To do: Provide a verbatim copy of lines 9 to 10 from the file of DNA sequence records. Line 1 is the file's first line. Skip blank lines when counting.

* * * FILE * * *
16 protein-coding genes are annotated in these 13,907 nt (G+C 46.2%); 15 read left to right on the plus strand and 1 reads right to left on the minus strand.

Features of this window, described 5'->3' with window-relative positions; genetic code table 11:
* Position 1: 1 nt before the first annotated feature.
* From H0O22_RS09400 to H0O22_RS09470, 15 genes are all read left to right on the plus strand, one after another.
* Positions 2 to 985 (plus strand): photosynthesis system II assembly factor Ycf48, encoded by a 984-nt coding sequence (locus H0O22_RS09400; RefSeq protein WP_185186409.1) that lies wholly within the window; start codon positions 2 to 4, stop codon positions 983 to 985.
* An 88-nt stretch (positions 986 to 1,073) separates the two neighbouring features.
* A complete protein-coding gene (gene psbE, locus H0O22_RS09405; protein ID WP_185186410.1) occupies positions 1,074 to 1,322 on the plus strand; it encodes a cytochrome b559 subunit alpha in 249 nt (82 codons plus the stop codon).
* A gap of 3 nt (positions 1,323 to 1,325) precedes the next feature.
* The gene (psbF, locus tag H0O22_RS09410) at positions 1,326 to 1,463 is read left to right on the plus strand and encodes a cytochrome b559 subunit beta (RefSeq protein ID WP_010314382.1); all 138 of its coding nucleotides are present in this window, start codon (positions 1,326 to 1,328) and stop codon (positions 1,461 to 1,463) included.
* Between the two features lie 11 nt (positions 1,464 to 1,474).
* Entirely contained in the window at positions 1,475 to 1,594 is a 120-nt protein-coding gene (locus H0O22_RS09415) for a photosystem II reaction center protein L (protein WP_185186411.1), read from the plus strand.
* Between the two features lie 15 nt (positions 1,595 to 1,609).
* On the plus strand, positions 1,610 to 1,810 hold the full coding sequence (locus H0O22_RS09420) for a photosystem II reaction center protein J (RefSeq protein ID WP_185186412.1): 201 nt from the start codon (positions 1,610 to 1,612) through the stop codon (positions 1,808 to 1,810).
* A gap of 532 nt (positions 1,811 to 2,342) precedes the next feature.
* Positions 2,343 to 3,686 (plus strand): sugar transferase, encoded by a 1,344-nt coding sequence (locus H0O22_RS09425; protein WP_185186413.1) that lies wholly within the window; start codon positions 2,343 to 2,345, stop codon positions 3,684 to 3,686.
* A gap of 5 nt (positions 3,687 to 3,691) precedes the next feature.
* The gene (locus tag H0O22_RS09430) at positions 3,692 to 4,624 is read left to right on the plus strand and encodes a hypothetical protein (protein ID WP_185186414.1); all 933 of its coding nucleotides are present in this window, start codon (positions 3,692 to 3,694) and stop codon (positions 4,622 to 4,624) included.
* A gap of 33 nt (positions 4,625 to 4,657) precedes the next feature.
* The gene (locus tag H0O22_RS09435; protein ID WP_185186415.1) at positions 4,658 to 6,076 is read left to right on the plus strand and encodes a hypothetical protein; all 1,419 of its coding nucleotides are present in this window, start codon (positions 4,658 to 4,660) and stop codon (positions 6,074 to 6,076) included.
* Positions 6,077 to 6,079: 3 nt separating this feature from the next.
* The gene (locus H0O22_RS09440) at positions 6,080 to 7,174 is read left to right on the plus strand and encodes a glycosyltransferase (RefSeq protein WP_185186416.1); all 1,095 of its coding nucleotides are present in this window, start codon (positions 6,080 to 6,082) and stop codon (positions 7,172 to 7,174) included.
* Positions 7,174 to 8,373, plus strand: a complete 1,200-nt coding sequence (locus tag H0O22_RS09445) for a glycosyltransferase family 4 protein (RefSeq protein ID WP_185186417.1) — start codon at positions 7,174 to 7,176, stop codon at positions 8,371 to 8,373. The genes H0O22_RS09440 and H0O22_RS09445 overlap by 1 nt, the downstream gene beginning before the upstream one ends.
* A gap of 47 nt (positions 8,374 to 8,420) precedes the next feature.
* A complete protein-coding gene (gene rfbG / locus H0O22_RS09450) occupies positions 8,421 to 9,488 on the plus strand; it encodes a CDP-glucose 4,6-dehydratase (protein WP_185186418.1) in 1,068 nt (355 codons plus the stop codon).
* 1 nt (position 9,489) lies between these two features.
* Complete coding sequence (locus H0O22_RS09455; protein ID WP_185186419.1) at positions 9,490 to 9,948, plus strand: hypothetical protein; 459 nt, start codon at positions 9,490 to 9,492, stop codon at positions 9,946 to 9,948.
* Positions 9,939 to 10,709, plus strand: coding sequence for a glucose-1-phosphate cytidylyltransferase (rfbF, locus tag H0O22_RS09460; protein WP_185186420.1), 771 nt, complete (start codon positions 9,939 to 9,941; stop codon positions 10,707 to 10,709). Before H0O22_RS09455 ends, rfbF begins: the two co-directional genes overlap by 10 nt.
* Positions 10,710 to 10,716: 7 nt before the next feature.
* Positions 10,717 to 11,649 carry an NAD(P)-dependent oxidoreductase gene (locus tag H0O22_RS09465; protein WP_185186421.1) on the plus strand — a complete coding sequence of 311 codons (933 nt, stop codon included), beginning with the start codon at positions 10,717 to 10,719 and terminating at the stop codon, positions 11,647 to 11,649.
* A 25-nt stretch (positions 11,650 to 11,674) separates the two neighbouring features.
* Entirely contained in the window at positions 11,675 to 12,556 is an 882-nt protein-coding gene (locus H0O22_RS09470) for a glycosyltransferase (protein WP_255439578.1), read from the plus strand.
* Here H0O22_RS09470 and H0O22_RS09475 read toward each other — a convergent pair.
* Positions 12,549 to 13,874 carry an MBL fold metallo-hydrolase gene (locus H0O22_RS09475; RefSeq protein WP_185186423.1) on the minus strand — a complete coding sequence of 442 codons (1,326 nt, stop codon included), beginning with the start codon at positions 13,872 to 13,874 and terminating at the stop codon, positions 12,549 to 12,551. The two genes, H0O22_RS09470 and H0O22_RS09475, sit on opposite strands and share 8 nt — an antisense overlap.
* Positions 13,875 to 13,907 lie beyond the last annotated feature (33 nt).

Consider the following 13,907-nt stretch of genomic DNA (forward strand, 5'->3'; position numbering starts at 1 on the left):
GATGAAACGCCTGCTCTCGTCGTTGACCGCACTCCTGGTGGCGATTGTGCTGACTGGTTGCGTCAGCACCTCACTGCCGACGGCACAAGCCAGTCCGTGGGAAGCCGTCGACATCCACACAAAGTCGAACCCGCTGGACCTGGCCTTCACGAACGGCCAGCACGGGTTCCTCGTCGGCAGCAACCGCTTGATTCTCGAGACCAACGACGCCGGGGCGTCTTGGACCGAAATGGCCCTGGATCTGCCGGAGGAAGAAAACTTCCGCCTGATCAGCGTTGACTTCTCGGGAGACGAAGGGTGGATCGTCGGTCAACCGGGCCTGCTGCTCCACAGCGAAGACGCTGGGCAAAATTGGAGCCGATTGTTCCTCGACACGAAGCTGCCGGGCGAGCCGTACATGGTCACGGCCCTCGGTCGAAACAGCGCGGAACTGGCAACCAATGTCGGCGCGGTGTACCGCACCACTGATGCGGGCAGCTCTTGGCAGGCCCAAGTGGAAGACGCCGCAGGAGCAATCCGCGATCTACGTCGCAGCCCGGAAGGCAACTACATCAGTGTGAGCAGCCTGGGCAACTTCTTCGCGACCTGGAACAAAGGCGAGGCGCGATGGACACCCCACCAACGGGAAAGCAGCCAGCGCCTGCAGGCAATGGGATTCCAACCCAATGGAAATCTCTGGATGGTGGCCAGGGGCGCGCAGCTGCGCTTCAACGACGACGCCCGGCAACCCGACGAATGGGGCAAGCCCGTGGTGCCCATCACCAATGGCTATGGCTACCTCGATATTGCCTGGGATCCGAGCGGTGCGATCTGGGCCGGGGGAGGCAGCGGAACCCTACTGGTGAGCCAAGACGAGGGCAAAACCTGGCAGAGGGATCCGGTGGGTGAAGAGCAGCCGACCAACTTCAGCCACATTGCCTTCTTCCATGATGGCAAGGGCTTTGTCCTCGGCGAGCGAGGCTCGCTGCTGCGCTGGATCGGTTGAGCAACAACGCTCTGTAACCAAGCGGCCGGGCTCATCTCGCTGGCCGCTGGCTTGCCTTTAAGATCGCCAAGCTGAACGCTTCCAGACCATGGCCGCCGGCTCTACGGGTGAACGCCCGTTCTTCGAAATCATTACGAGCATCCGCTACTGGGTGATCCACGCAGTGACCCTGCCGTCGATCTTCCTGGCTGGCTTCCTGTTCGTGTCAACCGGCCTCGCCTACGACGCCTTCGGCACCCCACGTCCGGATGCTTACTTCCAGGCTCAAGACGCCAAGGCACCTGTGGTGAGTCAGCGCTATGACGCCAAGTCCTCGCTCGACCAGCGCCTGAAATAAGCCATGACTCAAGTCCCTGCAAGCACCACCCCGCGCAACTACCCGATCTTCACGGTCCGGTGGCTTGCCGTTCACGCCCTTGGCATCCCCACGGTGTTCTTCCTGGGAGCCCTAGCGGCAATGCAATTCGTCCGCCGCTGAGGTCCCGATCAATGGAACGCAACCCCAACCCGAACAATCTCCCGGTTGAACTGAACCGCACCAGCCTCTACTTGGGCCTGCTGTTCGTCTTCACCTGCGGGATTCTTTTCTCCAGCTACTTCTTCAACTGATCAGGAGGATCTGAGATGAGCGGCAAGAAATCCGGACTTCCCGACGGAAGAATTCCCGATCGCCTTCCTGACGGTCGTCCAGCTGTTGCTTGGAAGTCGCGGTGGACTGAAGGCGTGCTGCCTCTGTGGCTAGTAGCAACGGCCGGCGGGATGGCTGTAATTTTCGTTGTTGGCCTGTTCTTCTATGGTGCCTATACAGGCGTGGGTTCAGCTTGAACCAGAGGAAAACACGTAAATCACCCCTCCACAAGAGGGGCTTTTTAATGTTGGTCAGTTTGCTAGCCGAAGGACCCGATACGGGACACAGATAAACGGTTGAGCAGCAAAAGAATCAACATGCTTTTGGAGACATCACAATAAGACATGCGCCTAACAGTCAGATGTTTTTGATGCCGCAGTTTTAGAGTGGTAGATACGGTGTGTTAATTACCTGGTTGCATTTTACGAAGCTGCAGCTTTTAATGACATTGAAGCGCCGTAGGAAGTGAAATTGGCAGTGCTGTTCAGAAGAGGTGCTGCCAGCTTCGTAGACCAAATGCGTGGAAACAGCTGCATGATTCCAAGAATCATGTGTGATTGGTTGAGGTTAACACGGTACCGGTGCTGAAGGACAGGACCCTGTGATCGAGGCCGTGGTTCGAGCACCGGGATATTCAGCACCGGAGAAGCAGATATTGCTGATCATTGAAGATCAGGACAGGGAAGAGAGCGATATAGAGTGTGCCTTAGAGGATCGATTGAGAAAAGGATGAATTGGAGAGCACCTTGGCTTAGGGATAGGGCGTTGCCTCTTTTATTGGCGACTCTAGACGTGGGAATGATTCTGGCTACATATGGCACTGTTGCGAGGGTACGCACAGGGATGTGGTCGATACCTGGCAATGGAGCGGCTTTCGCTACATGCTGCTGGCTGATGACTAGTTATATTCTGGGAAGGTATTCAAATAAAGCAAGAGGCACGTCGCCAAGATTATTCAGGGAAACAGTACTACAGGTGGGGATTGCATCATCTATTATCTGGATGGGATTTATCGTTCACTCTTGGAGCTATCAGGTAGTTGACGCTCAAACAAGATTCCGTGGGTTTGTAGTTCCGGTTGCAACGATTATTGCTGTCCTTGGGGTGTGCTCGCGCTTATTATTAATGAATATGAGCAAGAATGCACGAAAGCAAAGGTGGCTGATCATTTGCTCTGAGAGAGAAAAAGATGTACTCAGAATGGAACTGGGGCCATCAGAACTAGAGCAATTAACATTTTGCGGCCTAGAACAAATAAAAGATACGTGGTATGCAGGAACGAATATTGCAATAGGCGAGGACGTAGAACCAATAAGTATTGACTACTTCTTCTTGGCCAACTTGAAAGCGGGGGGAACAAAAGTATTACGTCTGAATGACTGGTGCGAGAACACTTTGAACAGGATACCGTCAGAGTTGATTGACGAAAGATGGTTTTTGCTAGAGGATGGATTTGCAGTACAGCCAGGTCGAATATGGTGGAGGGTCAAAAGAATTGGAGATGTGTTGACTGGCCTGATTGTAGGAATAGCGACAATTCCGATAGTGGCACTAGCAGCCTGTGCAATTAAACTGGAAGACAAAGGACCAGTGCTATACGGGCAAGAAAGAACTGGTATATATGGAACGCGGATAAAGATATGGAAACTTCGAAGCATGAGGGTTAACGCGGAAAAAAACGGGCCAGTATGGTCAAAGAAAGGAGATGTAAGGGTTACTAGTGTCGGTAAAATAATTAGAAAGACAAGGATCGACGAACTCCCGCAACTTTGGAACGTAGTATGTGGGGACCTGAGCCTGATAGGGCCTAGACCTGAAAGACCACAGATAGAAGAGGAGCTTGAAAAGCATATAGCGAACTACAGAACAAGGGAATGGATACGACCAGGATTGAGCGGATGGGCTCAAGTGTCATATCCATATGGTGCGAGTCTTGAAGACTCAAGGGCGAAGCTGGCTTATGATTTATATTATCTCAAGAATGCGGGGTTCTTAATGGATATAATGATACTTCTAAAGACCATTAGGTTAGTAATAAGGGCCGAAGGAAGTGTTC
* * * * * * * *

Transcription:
* The gene (psbF, locus tag H0O22_RS09410) at positions 1,326 to 1,463 is read left to right on the plus strand and encodes a cytochrome b559 subunit beta (RefSeq protein ID WP_010314382.1); all 138 of its coding nucleotides are present in this window, start codon (positions 1,326 to 1,328) and stop codon (positions 1,461 to 1,463) included.
* Between the two features lie 11 nt (positions 1,464 to 1,474).